We sat at our campground early one weekend morning. Thacher State Park had just opened a new sport climbing area and Kurt and thought it would be cool to check out something new. After breakfast, we broke up the time cleaning the dishes and breaking down camp with some light conversation. We were thinking about going to Patagonia when Kurt’s job contract in the city ended–at the end of December. January is such a perfect time to climb in the south, so I was planning on spending a few weeks with friends in Tennessee and flying down to meet him the following month.

We’d been discussing it on and off for weeks, but the more we talked about it, the more real the trip was becoming. The hair on my arms tingled in anticipation–what would it mean to me? Could Patagonia be the place where I learned how to endure anything, the wind, the cold, the snow? Would it make me a better alpine climber? Would it change me?

As I put away the unused eggs and wiped some of the breakfast dishes, I rapidly spoke my thoughts out loud; my words were firing out of me faster than I could wipe the table clean. The chatter abruptly stopped when he finally said, “You should start thinking about lining up some February partners.”

At the beginning of my relationship with Kurt, I had a very empowering moment when he left for Wyoming. We had only just met but I had decked while climbing a route in Eldorado Canyon, leaving me with a stress fracture in my left foot. He offered me his place to crash for a few weeks while he did a super commute from Boulder to the Grand Tetons. Feeling quite lonely after a recent breakup in the spring, I was especially glum to not have climbing.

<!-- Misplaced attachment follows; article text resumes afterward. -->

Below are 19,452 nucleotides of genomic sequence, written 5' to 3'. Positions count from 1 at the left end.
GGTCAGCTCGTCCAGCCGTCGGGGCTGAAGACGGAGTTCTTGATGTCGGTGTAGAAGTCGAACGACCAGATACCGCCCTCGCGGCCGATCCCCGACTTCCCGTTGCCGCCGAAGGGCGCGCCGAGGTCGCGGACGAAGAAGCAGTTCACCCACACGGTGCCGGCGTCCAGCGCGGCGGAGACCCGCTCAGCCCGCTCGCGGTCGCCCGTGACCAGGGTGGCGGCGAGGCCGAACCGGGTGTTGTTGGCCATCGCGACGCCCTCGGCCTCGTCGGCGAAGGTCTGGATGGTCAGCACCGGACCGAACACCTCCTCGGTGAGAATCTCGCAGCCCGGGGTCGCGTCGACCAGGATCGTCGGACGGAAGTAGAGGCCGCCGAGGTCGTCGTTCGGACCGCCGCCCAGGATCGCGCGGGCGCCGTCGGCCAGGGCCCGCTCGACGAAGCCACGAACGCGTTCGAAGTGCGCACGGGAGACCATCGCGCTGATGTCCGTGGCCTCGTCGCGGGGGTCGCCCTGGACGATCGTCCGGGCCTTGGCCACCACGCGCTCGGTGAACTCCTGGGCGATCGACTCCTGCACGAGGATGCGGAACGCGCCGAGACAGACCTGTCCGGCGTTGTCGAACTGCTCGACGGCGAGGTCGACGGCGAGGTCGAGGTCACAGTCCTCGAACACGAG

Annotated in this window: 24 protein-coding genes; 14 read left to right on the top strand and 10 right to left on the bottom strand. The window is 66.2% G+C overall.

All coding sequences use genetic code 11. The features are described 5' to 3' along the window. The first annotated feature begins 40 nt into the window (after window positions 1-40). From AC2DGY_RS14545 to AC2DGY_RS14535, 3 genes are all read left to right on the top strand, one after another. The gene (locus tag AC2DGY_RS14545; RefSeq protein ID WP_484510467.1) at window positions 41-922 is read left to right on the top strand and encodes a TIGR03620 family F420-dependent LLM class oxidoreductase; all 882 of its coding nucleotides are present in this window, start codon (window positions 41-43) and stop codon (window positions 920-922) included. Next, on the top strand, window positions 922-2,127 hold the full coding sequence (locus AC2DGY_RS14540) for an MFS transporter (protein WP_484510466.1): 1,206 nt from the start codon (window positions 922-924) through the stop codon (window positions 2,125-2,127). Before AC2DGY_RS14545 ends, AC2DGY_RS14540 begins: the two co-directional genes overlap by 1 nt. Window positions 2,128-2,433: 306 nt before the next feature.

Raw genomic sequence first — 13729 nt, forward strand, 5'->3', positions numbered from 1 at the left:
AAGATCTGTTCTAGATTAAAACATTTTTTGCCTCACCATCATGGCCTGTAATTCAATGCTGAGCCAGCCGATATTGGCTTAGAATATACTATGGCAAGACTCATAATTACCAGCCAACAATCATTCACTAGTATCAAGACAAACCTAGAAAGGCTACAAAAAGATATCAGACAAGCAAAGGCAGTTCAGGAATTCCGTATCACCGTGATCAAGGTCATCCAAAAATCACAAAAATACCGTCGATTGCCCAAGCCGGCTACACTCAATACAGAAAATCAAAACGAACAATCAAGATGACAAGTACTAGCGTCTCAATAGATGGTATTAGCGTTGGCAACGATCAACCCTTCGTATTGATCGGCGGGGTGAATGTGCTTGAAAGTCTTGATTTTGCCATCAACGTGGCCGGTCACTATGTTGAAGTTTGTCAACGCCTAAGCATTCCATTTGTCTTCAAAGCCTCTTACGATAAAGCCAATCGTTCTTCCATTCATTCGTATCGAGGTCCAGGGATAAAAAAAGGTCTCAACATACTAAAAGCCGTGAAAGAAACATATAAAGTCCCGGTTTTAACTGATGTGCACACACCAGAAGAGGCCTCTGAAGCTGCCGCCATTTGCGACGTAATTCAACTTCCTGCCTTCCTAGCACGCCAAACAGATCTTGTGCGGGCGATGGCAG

We talked most days as he slowly crept north, biking and making strides through Colorado. I began looking forward to our text conversations. I suppose the beginning of any relationship can be like that–constantly checking your phone, wondering if the other person is thinking of you, contemplating the perfect responses. And then the unexplainable, unavoidable shit eating grin on your face when they respond, “Me too.”

My empowering moment began with a not so empowering one. Concerned that I was getting attached a little too quickly, I struggled as I tried to decipher my feelings, which were certainly growing. While he was in the Tetons, I realized that should things work out between us, we still wouldn’t be attached to the hip. We would have outside interests and separate lives–as it should be. We should both be free to pursue passions that weren’t dependent solely on each other.

In my early twenties, I traveled through Europe alone. I would go to bars and venues unaccompanied to see bands play. I take myself out to dinner all of the time. Being twenty-something was an interesting experience because life is this amorphous thing. It was during my twenties that I discovered how important it is to have a life independent of your partner. I learned that spending time with yourself is an act of self-love–maybe one of the greatest acts of self-love. I took great care as I learned how to nurture my friendships as well as my own heart–tending to my own garden meant pursuing my own passions.